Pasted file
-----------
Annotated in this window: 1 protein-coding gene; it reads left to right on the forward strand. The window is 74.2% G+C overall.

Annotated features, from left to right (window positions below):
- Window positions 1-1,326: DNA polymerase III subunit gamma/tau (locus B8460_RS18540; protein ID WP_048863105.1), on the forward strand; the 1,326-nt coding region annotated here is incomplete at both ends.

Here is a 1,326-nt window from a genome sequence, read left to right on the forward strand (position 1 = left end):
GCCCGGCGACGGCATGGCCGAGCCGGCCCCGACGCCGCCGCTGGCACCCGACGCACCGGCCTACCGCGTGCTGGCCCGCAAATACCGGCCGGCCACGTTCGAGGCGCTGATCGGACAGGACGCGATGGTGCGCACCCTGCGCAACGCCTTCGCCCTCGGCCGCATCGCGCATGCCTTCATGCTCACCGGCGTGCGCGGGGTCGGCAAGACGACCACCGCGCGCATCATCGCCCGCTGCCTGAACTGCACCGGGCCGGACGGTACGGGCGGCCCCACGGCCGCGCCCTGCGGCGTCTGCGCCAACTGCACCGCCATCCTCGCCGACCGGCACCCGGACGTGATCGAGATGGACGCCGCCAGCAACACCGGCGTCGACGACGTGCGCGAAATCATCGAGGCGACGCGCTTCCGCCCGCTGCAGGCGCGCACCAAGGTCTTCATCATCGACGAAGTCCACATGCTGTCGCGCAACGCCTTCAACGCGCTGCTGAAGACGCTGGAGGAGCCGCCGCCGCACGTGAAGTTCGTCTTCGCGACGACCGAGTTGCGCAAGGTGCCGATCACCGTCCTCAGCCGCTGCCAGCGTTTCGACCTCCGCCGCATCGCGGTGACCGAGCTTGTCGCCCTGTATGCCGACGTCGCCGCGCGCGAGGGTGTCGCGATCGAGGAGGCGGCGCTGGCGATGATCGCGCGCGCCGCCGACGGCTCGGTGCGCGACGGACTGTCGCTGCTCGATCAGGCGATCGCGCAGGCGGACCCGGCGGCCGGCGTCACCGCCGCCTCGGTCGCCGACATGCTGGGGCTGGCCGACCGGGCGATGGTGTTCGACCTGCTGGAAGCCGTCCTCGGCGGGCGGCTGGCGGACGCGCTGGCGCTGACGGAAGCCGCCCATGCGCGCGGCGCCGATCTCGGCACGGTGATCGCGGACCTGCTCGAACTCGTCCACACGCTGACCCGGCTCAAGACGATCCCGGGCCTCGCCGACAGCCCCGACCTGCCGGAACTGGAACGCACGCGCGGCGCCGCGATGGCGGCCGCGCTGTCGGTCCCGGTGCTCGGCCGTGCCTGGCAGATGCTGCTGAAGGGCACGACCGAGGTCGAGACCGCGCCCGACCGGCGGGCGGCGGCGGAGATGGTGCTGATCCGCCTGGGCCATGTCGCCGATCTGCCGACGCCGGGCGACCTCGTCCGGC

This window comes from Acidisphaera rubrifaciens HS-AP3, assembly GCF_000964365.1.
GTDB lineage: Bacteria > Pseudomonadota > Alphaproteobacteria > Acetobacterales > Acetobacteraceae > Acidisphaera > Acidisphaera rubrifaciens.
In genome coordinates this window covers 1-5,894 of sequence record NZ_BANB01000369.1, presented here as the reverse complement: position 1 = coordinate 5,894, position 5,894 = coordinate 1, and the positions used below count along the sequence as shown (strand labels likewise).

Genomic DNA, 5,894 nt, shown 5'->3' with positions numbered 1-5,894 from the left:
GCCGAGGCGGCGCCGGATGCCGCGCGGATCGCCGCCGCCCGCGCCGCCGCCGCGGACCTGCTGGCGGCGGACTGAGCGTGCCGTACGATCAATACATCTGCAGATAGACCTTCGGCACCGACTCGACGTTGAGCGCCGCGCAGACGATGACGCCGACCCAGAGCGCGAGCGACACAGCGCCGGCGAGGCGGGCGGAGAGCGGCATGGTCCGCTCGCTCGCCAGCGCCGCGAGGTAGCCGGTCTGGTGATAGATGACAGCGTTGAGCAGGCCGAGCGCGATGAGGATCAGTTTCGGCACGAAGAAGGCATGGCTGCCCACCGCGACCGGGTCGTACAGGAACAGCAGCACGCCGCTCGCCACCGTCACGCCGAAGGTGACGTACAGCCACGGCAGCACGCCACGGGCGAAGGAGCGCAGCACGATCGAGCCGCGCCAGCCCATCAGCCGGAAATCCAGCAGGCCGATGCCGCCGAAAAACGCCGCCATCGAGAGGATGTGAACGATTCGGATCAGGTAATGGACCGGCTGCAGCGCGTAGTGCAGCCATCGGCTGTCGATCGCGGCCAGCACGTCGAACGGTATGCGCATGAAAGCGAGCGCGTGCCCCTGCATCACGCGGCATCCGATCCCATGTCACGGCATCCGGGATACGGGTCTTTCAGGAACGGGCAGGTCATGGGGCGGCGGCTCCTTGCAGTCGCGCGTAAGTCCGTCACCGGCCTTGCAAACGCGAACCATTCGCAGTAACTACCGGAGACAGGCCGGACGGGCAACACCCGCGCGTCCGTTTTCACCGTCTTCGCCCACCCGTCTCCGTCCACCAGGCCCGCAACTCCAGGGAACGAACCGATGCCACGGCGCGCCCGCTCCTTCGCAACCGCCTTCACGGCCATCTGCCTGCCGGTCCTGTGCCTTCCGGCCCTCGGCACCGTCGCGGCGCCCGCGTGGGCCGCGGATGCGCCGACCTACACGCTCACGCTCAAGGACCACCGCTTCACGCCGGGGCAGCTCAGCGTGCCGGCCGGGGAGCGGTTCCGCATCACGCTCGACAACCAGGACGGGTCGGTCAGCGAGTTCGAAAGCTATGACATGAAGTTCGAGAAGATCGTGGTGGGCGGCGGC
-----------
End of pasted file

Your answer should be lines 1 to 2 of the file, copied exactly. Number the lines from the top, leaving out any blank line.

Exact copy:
Annotated in this window: 1 protein-coding gene; it reads left to right on the forward strand. The window is 74.2% G+C overall.

Annotated features, from left to right (window positions below):